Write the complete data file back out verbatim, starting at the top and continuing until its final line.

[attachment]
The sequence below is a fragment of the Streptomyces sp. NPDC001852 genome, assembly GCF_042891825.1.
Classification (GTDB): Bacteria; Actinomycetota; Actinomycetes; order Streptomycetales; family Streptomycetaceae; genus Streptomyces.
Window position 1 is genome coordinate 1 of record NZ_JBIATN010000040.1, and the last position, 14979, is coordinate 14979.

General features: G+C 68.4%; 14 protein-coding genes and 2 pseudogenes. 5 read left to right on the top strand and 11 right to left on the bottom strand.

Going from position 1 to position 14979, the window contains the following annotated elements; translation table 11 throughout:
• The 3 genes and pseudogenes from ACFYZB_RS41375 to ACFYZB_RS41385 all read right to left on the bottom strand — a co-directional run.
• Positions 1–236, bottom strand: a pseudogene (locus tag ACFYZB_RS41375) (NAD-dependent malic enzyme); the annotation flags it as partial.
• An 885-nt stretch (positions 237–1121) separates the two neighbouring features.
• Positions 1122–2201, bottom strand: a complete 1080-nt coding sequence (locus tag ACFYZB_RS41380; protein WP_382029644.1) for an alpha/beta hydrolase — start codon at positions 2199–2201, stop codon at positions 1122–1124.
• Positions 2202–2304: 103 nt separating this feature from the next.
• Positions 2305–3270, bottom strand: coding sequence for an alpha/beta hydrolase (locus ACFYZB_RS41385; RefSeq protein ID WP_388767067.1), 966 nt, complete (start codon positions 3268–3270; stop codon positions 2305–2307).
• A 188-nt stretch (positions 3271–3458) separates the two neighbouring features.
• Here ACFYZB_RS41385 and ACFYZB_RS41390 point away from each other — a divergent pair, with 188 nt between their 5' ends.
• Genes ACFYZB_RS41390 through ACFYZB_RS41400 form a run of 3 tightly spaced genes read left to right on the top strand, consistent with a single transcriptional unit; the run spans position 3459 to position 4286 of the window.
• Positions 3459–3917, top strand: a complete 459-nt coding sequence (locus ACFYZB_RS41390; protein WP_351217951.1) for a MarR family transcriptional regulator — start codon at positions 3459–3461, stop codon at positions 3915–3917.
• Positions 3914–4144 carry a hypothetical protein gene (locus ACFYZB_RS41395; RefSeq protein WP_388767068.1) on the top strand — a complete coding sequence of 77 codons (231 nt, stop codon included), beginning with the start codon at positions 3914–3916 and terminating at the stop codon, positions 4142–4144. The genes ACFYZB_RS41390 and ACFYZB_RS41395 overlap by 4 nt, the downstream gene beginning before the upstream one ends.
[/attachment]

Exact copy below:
The sequence below is a fragment of the Streptomyces sp. NPDC001852 genome, assembly GCF_042891825.1.
Classification (GTDB): Bacteria; Actinomycetota; Actinomycetes; order Streptomycetales; family Streptomycetaceae; genus Streptomyces.
Window position 1 is genome coordinate 1 of record NZ_JBIATN010000040.1, and the last position, 14979, is coordinate 14979.

General features: G+C 68.4%; 14 protein-coding genes and 2 pseudogenes. 5 read left to right on the top strand and 11 right to left on the bottom strand.

Going from position 1 to position 14979, the window contains the following annotated elements; translation table 11 throughout:
• The 3 genes and pseudogenes from ACFYZB_RS41375 to ACFYZB_RS41385 all read right to left on the bottom strand — a co-directional run.
• Positions 1–236, bottom strand: a pseudogene (locus tag ACFYZB_RS41375) (NAD-dependent malic enzyme); the annotation flags it as partial.
• An 885-nt stretch (positions 237–1121) separates the two neighbouring features.
• Positions 1122–2201, bottom strand: a complete 1080-nt coding sequence (locus tag ACFYZB_RS41380; protein WP_382029644.1) for an alpha/beta hydrolase — start codon at positions 2199–2201, stop codon at positions 1122–1124.
• Positions 2202–2304: 103 nt separating this feature from the next.
• Positions 2305–3270, bottom strand: coding sequence for an alpha/beta hydrolase (locus ACFYZB_RS41385; RefSeq protein ID WP_388767067.1), 966 nt, complete (start codon positions 3268–3270; stop codon positions 2305–2307).
• A 188-nt stretch (positions 3271–3458) separates the two neighbouring features.
• Here ACFYZB_RS41385 and ACFYZB_RS41390 point away from each other — a divergent pair, with 188 nt between their 5' ends.
• Genes ACFYZB_RS41390 through ACFYZB_RS41400 form a run of 3 tightly spaced genes read left to right on the top strand, consistent with a single transcriptional unit; the run spans position 3459 to position 4286 of the window.
• Positions 3459–3917, top strand: a complete 459-nt coding sequence (locus ACFYZB_RS41390; protein WP_351217951.1) for a MarR family transcriptional regulator — start codon at positions 3459–3461, stop codon at positions 3915–3917.
• Positions 3914–4144 carry a hypothetical protein gene (locus ACFYZB_RS41395; RefSeq protein WP_388767068.1) on the top strand — a complete coding sequence of 77 codons (231 nt, stop codon included), beginning with the start codon at positions 3914–3916 and terminating at the stop codon, positions 4142–4144. The genes ACFYZB_RS41390 and ACFYZB_RS41395 overlap by 4 nt, the downstream gene beginning before the upstream one ends.